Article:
Appellant also, despite his earlier demand for an expeditious decision by the Board on his appeal, contends that the Board should have stayed its proceedings pending the outcome of the case filed in district court. Appellant reasons first that the Board should not have concluded that the new job was comparable while the action is pending in district court on the issue whether appellant suffered any de facto changes in his job responsibilities before he was wrongly discharged. Any alleged changes in the actual duties performed by appellant before his dismissal and reinstatement, however, would not have affected the Appeals Officer's determination about comparability because that officer relied upon a comparison of the formal job descriptions rather than a detailing of the actual functions performed in reaching his conclusion that HUD had complied with the reinstatement order.
Appellant's second argument for a stay-that a decision by the Board moots some of appellant's claims for relief in district court-is equally unpersuasive. Although the Board's decision that appellant was properly removed from service will make inappropriate some relief, such as appellant's request for reinstatement to his duties before the alleged de facto changes in his responsibilities, this provides no reason to stay the Board's actions. Appellant has pursued separate routes for review for two different events that have occurred in the course of his employment. The fact that a decision about the second, later alleged wrong precludes some relief attainable to remedy the first alleged wrong does not mean that a correct decision on the second wrong should be deferred. In fact, in this instance the district court has stayed its proceedings pending our decision, an action that seems entirely reasonable under the circumstances.
The decision of the Merit Systems Protection Board upholding appellant's removal is affirmed.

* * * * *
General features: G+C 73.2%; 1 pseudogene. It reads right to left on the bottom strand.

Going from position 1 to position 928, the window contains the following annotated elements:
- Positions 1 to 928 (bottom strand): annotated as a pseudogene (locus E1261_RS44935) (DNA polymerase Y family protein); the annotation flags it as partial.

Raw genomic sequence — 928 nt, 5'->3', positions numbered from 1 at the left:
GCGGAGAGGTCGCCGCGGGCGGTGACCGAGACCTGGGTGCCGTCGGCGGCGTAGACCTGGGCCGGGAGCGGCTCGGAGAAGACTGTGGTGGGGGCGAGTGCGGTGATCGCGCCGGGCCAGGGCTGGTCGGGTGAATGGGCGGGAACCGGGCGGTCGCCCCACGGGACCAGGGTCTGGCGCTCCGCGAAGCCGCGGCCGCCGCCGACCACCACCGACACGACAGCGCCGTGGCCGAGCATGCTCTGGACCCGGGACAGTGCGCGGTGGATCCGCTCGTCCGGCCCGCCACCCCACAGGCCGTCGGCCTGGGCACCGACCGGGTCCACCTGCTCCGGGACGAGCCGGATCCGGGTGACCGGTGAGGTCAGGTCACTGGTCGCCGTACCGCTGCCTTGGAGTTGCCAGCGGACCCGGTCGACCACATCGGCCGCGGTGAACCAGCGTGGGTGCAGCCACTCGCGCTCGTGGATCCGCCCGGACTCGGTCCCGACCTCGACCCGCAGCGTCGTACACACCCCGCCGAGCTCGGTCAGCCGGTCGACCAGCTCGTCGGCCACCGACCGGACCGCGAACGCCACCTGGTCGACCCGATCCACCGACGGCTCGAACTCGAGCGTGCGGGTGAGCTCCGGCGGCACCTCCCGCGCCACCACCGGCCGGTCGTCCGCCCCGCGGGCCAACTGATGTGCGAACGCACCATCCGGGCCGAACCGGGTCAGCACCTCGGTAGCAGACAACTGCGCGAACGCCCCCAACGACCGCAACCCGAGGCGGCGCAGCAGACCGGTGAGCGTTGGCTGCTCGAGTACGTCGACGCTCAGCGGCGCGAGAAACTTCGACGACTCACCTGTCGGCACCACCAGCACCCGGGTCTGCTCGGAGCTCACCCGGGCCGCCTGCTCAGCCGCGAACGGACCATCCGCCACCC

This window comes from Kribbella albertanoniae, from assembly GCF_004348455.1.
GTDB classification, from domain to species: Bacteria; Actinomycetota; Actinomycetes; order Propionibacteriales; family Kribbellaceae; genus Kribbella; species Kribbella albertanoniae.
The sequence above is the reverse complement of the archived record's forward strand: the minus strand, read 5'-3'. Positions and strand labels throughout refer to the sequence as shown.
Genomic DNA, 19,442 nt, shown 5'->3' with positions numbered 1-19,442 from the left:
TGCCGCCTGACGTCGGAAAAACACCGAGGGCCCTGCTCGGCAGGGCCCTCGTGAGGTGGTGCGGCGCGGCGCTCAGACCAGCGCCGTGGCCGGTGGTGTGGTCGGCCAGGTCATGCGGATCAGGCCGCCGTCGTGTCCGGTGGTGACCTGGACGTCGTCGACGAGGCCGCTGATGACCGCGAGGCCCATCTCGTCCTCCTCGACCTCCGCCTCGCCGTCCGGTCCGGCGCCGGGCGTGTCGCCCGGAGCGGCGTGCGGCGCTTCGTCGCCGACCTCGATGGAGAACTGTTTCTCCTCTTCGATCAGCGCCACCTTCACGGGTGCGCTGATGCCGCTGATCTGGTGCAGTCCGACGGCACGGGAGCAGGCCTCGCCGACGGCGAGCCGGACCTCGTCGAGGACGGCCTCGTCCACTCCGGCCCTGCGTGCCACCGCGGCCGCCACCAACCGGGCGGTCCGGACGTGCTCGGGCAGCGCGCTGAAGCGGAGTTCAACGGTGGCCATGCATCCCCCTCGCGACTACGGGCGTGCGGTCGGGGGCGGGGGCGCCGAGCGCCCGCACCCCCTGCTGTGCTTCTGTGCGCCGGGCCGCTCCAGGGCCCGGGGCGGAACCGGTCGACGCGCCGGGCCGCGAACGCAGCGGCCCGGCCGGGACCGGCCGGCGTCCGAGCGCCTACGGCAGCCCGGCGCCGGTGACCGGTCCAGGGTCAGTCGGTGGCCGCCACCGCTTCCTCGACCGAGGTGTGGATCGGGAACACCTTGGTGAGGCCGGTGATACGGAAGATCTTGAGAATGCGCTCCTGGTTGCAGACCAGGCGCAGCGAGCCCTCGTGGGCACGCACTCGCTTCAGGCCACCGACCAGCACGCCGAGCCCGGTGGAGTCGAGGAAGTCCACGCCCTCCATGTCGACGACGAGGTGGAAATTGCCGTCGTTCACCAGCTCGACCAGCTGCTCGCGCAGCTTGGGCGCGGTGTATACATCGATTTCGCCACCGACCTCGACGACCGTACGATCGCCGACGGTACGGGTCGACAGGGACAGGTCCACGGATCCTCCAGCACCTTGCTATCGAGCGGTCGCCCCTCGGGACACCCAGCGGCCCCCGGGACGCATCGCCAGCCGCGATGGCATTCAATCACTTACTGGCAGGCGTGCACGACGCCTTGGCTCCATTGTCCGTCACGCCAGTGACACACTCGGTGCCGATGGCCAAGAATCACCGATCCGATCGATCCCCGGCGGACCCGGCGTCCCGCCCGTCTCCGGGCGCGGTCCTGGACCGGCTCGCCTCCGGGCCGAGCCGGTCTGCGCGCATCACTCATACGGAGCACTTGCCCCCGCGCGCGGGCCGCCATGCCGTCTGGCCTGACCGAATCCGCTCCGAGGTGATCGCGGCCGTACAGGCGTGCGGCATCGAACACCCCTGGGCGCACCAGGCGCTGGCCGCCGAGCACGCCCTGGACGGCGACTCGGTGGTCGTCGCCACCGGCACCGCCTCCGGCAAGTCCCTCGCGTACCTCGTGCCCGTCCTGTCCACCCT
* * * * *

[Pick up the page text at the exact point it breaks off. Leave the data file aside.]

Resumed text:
Of the District of Massachusetts, sitting by designation
Without passing on the merits of the holding that appellant's putative new position was of like seniority, status, and pay to the old one, we observe few differences in the two or three first paragraphs of each job description and practically verbatim identity in the ten remaining paragraphs
Although we note that we do not think that protest through passive resistance of the type in which appellant engaged promotes an orderly system for the resolution of employment disputes, we need not decide whether an employee is ever justified in asserting the lack of compliance as a defense for failure to report to duty when the opportunity exists to seek a determination on whether the agency has complied. We need only find here that the Board did not abuse its discretion in finding that defense inadequate in this instance
We note also the possibility that appellant might have been able to assert his claim that he had been assigned to the new position in bad faith by grieving through the procedures established by agreement between the union and the agency. Assuming that appellant was an employee covered by the agreement, this would have offered him an avenue for seeking relief prior to the institution of removal proceedings on the grounds of inadequacy